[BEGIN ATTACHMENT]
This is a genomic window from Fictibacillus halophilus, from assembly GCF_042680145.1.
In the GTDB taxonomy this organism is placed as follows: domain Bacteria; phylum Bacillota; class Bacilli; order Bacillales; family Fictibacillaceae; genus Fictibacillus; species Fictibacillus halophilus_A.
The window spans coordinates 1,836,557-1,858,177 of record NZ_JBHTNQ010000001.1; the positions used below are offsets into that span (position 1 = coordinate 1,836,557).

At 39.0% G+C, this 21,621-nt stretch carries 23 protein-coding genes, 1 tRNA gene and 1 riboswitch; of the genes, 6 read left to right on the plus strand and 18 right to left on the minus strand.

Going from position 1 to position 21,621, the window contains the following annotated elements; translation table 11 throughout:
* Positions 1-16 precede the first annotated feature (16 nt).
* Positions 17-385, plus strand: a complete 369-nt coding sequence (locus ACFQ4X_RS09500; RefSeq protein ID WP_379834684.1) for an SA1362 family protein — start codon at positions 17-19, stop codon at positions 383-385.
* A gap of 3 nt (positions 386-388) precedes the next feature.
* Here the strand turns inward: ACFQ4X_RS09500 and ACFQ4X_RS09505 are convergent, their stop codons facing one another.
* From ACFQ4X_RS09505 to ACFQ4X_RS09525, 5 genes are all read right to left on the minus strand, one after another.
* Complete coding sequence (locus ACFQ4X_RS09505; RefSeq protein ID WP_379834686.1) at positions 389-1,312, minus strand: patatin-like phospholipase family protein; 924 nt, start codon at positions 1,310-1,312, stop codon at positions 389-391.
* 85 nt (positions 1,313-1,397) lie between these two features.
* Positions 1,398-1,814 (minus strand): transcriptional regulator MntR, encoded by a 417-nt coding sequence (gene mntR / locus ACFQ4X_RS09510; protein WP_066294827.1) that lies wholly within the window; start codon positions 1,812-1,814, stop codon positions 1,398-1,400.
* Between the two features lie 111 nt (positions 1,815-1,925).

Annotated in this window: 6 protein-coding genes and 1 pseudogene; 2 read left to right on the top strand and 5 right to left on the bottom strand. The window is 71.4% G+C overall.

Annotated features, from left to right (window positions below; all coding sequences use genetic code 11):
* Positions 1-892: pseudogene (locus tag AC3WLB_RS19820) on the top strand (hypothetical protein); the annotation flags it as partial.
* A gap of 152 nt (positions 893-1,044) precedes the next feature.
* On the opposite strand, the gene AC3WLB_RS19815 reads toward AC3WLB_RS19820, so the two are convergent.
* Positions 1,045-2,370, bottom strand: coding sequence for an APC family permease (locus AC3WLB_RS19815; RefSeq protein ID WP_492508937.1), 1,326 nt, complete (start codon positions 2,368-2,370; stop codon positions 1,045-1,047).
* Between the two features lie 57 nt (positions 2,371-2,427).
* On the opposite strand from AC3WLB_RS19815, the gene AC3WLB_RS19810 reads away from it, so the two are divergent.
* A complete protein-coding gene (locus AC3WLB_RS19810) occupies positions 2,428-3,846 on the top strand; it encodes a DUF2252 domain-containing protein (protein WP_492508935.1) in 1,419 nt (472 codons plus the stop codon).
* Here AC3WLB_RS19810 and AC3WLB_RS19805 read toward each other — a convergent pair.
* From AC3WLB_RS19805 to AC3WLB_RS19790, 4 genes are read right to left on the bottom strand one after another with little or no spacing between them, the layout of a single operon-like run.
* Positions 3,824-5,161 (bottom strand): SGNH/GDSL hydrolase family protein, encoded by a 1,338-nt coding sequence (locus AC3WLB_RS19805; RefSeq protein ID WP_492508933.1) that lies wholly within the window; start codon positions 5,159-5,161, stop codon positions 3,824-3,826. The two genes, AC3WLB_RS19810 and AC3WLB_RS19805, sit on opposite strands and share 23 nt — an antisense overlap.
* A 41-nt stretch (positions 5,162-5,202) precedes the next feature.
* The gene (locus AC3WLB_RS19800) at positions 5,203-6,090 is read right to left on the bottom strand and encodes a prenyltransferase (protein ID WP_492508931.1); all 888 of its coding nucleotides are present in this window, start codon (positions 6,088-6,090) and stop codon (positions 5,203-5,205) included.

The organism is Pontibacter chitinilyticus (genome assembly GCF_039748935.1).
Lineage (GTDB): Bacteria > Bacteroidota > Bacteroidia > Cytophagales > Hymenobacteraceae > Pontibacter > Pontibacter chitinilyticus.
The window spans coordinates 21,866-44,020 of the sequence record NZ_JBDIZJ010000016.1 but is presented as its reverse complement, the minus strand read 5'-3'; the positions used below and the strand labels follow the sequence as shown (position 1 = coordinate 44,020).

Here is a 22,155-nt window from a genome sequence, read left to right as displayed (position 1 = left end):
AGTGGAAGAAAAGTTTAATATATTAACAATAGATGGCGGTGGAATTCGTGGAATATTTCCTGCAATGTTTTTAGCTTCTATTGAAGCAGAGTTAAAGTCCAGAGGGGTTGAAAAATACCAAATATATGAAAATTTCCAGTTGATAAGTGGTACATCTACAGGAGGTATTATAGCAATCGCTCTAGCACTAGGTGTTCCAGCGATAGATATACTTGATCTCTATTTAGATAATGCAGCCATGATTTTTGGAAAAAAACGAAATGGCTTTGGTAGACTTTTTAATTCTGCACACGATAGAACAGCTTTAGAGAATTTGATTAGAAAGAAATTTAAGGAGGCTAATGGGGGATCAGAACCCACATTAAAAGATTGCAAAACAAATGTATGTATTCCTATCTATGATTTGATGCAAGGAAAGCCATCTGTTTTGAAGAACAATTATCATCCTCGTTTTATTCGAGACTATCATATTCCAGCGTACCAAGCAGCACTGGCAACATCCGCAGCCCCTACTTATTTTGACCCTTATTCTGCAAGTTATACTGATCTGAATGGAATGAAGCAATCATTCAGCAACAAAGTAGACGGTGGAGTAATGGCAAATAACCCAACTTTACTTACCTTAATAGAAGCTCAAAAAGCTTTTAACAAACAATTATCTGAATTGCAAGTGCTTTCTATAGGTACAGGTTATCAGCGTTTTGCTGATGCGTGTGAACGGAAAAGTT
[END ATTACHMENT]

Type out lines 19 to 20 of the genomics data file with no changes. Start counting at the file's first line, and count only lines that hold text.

* On the opposite strand, the gene AC3WLB_RS19815 reads toward AC3WLB_RS19820, so the two are convergent.
* Positions 1,045-2,370, bottom strand: coding sequence for an APC family permease (locus AC3WLB_RS19815; RefSeq protein ID WP_492508937.1), 1,326 nt, complete (start codon positions 2,368-2,370; stop codon positions 1,045-1,047).